Creating an ergonomic workplace can be developed from having all or a combination of elements such as; a productive team culture, flexible working hours, clarity in business goals and introducing autonomous technology for work tasks.
However, the unsung hero achieving efficiency in the workplace are your employees.
As the world of work hours and workstations continues to evolve in today’s business climate, so too does the importance of providing a Working From Home (WFH) or office environment which breeds good ergonomics.
Not only that, implying good ergonomic techniques can also reduce and prevent musculoskeletal disorders or general bodily pain.
At its simplest form, ergonomics are the influences affecting efficiency in the work environment from a person’s psychological and physiological factors.
For business large or small, we’ve developed an ergonomic best practice checklist to ensure your employees are working in the best environment possible whether WFH or the office.
Ignoring your posture while you’re at work is simple. You may not realise you’ve slumped into your chair or shoulders have dropped, therefore putting all the weight of your head into your neck.
Thankfully there are some simple ways to combat neck strain and poor posture:
- Try re-seating yourself. Simply stand up and sit back down into the corner of your chair and allow your back to slowly rest along the back rest of the chair.
- Picture your head as a bowling ball or watermelon. Your head is one of the heaviest body parts you have. Imagine your body being a pole that holds a watermelon, if your body is not upright 90 degrees, then the watermelon (your head) will go falling to the ground (or putting all the strain on your neck to hold it upright.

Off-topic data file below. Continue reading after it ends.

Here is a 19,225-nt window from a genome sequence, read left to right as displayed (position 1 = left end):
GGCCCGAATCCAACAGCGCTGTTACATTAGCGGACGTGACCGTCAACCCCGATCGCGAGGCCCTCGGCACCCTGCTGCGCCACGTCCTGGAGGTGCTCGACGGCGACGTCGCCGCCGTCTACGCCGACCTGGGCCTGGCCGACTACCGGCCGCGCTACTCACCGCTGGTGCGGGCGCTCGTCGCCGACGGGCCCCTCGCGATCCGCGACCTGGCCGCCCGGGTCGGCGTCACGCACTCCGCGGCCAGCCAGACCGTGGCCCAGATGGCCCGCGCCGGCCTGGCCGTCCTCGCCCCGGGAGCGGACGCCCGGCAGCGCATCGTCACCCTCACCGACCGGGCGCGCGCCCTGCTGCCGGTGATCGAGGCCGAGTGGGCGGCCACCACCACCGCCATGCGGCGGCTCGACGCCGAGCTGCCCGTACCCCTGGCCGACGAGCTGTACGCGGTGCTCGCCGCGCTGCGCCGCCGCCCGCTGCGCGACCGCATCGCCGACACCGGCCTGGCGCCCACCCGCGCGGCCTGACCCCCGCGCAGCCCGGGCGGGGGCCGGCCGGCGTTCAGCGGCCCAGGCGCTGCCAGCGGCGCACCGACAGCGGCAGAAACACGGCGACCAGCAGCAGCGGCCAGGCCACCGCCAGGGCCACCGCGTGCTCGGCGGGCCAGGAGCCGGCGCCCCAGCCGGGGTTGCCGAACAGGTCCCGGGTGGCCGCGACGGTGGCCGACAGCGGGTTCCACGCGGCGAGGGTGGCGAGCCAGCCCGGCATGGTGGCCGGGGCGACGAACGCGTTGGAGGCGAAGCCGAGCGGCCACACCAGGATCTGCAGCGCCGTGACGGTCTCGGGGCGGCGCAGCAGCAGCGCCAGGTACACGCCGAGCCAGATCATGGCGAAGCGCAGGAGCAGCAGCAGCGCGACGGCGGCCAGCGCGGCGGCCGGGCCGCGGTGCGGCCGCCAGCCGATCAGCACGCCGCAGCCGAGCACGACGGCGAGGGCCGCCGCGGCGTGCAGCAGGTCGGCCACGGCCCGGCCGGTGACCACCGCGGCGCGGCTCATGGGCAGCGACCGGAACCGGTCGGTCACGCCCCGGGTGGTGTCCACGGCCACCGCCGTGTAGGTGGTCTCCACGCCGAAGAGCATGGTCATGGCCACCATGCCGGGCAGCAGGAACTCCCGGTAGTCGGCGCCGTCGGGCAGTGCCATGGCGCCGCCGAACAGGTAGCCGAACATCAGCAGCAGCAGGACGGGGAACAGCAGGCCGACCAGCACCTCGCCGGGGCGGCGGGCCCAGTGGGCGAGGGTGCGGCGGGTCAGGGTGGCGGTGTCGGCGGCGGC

- Place your feet flat on the ground, creating a 90-degree angle with your legs from the chair to the floor.
- For those with a standing desk, ensure your feet are underneath your hips, distribute your weight evenly through both legs.
While this may be an obvious method, it is also easily overlooked. Make sure you get the blood flowing readily. Healthy movement means a heathy mind. Fortunately, this is easily achieved by performing some of the following stretches:
- Stand up, bend down and do some toe touches or knee touches depending on flexibility.
- Lay down or stand up and pull your knee to your chest (balance pending).
- Stay seated, stretch out one leg at a time and rotate your foot clockwise and anti-clockwise, repeat for the other foot.
- Seated or standing, hold out both arms and spin clockwise and anti-clockwise.
- Take regular short walks every half an hour to hour, whether it be around the office building, around the block or even a lap of the home or office.
A plethora of exercises exist to help you stay active and keep the body moving throughout the day, but these should help get your started!
Another perfect example of a technique you may not be utilising to maximise your WFH environment or greater office setting. Some simple tips include:
- Maintain appropriate light and display brightness for your task ahead. If you’re using documents for a large proportion of the time, ensure your brightness levels compensate for the lengthy time spent looking at a bright background.
- Clean the computer screen regularly.
- Reduce or eliminate glare by adjusting window blinds or shades and try anti-glare features on your devices.